IT hath been the will of God that in the year 1643 (wherein a general plague of madness possessed the minds of most men in Christendom, of which the dominions of the King in Great Britain have most reason to be sensible) his subjects there, by so long a peace being unacquainted with the miserable effects of war, grew weary of their good condition, and stirred their hearts unto a rebellion against the most virtuous, pious, and clement prince that ever England had.

2. So, beginning in Parliament to show a thirsty desire of human blood, they first accused the Earl of Stratford; and, his Majesty giving Ray unto a fair trial against him, the people made bad use thereof. For, like wolves that, after their first tasting of man's blood, grow bold, and rather mad of more, so do they. But, worse than beasts, they make no difference of drinks. For they be now become ravenous of royal blood, and have showed the same in warring against their prince; taking some of his children prisoners, and seeking his life several times.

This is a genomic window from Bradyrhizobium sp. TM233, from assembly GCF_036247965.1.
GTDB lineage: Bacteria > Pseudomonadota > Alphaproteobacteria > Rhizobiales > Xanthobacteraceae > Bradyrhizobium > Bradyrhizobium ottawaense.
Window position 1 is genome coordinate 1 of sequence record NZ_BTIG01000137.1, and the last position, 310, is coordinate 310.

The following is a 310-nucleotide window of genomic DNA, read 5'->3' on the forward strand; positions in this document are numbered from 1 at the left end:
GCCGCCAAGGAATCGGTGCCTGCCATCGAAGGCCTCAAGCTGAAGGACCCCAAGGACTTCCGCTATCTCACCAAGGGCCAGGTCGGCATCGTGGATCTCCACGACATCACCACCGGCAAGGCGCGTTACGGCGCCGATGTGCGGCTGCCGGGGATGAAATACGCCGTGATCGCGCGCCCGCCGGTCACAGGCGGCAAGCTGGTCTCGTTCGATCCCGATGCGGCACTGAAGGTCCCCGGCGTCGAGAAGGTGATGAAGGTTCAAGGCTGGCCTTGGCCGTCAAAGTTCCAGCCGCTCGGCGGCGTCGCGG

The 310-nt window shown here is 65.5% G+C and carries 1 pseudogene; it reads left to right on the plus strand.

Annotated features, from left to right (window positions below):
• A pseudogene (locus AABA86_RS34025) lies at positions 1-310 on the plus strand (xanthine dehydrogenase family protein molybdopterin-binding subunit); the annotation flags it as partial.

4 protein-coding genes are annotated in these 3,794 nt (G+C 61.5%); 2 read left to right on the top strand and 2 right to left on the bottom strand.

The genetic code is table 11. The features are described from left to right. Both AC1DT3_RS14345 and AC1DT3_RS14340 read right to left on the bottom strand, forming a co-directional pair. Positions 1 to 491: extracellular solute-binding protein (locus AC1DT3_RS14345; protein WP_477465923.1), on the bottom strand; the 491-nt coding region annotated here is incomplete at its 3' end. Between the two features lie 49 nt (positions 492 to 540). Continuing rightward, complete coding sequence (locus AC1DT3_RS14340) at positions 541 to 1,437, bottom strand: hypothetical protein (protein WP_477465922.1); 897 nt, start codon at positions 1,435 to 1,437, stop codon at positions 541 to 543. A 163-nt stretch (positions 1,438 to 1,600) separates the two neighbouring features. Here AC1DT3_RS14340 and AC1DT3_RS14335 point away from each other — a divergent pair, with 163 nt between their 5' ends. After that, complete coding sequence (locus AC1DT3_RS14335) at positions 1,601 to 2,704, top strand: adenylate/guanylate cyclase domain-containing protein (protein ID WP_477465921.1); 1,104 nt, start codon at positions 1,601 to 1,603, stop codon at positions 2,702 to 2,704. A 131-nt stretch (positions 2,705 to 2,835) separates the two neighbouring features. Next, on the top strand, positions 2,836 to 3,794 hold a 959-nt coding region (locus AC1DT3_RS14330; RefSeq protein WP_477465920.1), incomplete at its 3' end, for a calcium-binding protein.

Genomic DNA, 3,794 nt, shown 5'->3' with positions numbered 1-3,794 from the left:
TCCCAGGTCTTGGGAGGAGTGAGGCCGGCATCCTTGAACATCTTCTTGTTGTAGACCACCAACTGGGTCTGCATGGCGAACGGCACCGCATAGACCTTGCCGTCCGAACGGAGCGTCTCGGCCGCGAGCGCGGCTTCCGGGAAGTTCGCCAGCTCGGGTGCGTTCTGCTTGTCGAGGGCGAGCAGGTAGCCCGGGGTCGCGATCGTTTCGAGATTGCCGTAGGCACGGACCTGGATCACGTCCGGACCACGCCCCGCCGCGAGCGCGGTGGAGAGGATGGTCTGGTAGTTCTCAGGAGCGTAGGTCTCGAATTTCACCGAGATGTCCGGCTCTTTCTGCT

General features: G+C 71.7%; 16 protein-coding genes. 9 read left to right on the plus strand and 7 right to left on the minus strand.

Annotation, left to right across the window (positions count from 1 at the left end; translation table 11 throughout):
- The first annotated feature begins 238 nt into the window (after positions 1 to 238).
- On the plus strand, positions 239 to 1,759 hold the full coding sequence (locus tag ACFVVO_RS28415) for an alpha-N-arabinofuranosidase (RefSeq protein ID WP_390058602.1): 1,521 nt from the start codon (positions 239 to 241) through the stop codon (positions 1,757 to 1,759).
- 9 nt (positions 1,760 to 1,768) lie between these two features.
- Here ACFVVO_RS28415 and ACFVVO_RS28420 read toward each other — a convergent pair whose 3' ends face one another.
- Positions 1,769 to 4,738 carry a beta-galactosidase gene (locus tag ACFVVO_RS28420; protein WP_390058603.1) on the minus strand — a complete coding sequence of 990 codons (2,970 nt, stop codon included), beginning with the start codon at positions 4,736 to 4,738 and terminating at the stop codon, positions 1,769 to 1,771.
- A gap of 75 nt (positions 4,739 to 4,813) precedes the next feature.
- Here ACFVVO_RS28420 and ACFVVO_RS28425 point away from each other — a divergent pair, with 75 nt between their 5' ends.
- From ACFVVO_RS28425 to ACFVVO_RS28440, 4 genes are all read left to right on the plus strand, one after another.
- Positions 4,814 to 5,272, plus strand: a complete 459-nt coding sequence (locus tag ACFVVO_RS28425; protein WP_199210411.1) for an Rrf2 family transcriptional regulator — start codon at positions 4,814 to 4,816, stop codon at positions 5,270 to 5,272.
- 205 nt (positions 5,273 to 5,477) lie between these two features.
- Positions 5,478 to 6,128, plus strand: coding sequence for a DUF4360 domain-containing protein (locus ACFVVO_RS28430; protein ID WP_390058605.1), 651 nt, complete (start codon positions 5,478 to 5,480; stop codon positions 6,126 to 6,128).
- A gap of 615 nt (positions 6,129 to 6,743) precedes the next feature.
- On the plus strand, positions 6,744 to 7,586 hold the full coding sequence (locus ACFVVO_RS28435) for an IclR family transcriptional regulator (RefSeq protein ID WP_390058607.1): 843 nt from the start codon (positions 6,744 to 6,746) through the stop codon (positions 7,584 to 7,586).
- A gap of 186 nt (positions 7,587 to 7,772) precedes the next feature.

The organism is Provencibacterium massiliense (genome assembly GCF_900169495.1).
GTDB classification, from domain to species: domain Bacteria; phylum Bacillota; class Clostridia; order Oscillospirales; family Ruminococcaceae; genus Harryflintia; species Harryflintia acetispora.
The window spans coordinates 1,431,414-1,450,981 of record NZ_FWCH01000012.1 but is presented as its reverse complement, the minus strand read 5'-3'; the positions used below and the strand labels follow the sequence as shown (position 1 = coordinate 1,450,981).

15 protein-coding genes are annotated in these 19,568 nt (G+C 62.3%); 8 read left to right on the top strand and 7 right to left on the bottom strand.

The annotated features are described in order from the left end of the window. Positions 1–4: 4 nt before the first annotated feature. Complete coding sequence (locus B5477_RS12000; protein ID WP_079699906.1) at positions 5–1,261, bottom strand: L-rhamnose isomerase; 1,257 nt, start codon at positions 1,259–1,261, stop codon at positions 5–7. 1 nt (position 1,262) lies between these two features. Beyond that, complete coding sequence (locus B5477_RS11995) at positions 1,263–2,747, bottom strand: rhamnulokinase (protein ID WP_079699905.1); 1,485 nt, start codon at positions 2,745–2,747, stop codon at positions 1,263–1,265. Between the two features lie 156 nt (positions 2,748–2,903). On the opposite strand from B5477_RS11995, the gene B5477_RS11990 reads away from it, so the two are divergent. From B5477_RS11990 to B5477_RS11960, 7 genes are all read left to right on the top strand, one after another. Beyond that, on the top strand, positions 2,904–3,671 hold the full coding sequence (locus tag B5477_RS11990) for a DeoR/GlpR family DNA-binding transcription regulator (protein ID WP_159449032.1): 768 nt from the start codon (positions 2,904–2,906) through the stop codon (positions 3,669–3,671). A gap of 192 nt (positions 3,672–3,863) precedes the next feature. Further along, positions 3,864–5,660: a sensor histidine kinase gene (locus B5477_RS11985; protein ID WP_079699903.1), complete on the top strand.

3. Yet worse, they mock him daily. For they say, It is for good unto him. But they mock God also. For they call Him unto witness daily of His own dishonour; pretending they fight His quarrel, for the Gospel, &c.

4. This hath caused a civil war, which, of all sorts, is most unhappy; but worst in :England and islands, than other countries. The reasons are plain. And what commotions were in Scotland! –what calamities in Ireland!–what continual groans in England (when we are dead), after ages will know best ! Meanwhile we English feel the worst that ever nation did. Nor can any story tell so foolish, so wicked, so lasting a war in England

5. All this I speak, because my share is great in this calamity. But I have suffered for God's sake, for the King, for my country, and my honour; so as I repent me not. And I expect the Lord will shortly say to the destroying angel, It is enough. fiinished.